Jun 122012
 

Communicating through the internet, i.e. emails, with federal prisoners in the USA has been possible for 6 years. Now, a privately held South Florida for-profit-company by the name of JPay Inc. makes this faster and (not for free but) cheaper correspondence also available to state prisoners in more than 30 states.

Even Louisiana’s Department of Public Safety and Corrections has opened up to the cyberspace and its advantages for some months. “JPay Inc. provides cost free technology solutions to our nation’s prisons and jails,” according to its profile on a social network. In other words: it is “cost free” to the taxpayer because only those who make use of JPay’s service do pay the fees.

Depending on the state and facility, the offered service varies. Theoretically, a JPay customer can send money and emails to an inmate, attach photos or a 30-second videogram, chat using a video visitation, and buy phone time. Louisiana allows emails with attachments and money sending via the internet.

Prisoners now also have more often the option to submit their pro se motions to the courts electronically instead of through the US Mail. In Louisiana, authorities expect the Prisoner Electronic Filing Project to save the taxpayers US$ 50,000 a year. A new computer program connects the clerk’s office of the federal court in Baton Rouge with the Louisiana State Penitentiary (LSP). Around 35% of all civil suits filed in the nine-parish Middle District of Louisiana are from LSP-inmates.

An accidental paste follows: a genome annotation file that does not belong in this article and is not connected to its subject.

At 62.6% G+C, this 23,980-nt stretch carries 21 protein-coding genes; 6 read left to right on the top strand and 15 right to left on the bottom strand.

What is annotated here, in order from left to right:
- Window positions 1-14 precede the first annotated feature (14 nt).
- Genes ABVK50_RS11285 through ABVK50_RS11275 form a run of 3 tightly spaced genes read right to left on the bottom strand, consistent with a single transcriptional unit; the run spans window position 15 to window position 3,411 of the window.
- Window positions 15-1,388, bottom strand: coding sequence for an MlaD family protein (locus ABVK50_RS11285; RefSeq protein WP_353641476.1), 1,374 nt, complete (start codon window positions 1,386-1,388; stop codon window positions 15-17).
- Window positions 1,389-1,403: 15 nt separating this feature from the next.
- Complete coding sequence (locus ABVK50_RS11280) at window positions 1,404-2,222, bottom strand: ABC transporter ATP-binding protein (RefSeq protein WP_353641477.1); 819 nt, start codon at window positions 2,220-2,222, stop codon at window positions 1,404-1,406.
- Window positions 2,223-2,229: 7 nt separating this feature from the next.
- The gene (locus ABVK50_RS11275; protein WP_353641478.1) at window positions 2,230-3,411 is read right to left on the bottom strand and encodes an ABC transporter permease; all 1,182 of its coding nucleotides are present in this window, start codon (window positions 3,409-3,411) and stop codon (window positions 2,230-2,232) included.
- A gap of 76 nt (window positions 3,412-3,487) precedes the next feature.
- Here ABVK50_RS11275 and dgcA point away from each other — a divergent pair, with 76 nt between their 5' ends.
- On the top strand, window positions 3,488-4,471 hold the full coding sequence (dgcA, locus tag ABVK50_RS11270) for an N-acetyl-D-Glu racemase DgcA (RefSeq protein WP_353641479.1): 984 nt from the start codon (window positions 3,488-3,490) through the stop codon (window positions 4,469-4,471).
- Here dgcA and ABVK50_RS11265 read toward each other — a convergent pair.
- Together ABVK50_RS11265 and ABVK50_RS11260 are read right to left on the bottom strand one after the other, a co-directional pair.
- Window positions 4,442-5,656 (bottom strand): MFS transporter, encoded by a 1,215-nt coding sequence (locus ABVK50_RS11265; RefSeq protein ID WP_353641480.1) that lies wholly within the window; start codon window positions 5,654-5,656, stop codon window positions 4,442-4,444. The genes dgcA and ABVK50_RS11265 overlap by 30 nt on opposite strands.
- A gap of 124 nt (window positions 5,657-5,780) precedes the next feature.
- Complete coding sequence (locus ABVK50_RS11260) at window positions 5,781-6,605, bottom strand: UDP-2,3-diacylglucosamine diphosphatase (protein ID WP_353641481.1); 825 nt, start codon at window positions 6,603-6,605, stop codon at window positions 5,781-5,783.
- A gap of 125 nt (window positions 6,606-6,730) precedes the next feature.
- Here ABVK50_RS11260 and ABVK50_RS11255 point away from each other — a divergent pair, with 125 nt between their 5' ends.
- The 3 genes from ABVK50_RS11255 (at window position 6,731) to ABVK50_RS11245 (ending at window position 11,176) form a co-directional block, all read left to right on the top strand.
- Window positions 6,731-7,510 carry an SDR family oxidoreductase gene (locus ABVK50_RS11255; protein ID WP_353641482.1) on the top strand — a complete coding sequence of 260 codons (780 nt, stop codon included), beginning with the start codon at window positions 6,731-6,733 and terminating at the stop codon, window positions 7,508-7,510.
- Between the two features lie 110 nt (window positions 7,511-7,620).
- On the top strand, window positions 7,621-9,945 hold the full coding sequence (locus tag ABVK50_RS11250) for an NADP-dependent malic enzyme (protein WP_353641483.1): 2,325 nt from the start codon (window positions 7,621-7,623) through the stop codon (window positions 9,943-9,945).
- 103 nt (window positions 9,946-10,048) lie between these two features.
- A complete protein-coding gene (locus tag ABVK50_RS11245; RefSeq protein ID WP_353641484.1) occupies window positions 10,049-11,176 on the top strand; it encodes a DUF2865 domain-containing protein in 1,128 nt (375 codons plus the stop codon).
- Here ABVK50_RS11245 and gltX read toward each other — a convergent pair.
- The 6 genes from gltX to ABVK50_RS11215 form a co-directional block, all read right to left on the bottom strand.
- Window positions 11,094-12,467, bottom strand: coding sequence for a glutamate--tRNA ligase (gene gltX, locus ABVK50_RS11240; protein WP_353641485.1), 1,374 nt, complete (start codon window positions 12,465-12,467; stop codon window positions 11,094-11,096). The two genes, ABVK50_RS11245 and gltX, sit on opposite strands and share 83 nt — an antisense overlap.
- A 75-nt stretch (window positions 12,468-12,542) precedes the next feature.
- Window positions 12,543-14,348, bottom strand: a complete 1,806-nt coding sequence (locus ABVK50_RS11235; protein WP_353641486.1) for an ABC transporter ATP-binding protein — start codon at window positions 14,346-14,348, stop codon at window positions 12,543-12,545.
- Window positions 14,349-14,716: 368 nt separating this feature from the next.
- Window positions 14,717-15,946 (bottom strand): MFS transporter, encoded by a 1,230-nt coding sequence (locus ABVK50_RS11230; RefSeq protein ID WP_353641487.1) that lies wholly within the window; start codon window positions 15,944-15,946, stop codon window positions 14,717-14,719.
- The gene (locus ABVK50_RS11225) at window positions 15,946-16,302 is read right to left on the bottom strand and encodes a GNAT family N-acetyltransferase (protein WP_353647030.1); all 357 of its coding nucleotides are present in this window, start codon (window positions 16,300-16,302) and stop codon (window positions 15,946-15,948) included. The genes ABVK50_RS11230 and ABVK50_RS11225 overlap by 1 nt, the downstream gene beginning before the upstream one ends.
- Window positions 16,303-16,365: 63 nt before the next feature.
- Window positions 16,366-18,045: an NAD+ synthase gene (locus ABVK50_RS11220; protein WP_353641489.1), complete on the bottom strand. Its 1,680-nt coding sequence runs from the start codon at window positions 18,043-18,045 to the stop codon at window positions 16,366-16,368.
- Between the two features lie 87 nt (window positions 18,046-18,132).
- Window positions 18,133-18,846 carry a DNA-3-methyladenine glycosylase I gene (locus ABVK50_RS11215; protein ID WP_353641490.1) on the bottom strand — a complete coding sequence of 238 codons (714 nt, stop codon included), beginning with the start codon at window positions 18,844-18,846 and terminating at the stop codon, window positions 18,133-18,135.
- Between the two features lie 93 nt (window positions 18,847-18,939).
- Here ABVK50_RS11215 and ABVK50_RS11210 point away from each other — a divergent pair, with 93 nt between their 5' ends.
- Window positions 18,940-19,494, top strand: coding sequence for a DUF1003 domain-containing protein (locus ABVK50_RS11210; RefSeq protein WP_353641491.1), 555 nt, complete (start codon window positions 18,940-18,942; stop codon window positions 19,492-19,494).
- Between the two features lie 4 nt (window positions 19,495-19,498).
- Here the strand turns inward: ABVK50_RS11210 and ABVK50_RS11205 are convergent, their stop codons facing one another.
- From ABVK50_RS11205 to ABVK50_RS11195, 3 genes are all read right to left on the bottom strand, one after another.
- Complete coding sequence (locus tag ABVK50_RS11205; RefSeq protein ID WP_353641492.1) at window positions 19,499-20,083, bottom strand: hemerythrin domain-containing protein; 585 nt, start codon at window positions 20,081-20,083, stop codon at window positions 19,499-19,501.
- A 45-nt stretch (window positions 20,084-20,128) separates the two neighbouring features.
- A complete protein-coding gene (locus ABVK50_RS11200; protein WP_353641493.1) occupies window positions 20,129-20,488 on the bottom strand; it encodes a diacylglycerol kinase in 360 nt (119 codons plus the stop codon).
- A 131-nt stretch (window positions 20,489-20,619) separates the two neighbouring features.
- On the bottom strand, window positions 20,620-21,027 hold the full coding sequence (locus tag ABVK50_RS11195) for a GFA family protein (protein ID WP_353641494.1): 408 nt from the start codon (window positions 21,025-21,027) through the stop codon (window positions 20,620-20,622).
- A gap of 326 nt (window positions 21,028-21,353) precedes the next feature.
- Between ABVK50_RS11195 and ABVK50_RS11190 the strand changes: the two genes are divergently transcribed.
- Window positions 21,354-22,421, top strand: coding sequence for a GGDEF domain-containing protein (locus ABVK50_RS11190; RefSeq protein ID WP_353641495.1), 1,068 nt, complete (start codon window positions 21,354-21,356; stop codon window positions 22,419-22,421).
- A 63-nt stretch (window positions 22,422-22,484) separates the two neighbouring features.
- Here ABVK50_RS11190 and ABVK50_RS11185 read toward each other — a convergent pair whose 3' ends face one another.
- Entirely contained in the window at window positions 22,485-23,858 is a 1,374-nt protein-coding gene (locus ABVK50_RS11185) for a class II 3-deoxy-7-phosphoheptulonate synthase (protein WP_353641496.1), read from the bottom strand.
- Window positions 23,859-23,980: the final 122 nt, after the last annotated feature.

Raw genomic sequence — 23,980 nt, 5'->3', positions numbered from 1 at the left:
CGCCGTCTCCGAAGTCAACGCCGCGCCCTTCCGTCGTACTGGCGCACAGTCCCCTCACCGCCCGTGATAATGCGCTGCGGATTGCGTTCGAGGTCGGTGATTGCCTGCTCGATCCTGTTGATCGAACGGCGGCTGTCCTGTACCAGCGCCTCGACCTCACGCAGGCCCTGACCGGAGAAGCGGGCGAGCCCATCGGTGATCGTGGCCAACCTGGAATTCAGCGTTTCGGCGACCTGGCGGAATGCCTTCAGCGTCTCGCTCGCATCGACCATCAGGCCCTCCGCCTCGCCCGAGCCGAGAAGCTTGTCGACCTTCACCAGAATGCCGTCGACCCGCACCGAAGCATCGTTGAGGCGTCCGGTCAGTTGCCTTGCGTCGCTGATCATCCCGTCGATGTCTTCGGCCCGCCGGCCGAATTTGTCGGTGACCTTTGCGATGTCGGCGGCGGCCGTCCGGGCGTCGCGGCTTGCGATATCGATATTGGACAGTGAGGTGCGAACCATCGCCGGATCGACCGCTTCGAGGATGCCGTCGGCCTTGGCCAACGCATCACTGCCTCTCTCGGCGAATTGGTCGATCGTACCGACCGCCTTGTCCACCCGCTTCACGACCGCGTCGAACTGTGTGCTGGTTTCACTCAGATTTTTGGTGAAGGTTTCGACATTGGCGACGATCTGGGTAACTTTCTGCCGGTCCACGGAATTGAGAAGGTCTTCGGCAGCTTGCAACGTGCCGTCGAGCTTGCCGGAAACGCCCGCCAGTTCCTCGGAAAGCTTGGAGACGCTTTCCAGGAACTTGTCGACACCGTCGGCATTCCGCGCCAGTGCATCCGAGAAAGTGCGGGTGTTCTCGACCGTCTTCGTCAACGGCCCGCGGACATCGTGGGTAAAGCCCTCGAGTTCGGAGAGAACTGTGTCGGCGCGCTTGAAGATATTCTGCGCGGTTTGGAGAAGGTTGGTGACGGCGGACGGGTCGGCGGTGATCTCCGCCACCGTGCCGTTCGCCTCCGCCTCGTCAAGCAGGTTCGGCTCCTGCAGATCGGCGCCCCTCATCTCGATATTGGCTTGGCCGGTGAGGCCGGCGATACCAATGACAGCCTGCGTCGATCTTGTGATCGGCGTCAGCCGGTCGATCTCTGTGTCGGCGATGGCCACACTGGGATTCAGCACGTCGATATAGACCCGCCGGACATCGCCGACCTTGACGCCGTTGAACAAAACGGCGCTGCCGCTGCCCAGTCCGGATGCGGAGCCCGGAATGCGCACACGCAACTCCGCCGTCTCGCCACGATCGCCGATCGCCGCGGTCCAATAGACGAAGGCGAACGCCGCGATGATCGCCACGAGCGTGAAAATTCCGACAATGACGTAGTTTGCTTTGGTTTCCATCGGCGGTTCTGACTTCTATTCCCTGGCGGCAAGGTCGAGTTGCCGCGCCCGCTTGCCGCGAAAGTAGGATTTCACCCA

Be aware that there are laws that criminalize the use of social networks by prisoners and people released on parole! Anyone can easily and anonymously report a convicted offender who violates this law. However, many prisoners are permitted to make use of services as JPay, Access Corrections, Corrlinks, or the like.

Related story:
The Hidden Cost of JPay’s Prison Email Service
May 5, 2015
By Dave Maass
“JPay […] is charging inmates and their families an unusual fee to stay in touch: the intellectual property rights to everything sent through its network.”
www.eff.org/deeplinks/2015/05/hidden-cost-jpays-prison-email-system

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Nov 232011
 

book cover Louisiana v. Vincent Simmons

Book Cover

 Alexander Cameron of Virginia (USA) writes concerning the book “Louisiana v. Vincent Simmons: Frame-up in Avoyelles Parish”:

“… exculpatory evidence can sometimes become the victim of ‘willful blindness’ and the modus operandi for this style of blindness is money and I’m more than certain you are in full possession of the following knowledge:
Once it has been estabilshed in a court of law that the State (i.e. the Prosecutor) or one of its expert(s) witnesses have engaged in unlawful conduct to procure a conviction, that conviction and any other conviction that particular public official was involved in must be overturned or retried which will cost the State millions not-to-mention the civil suits that are sure to follow, therefore, it’s a no brainer from the perspective of the State: ‘It’s cheaper to keep’em’ i.e. let (him) die in prison before we take responsibility.”

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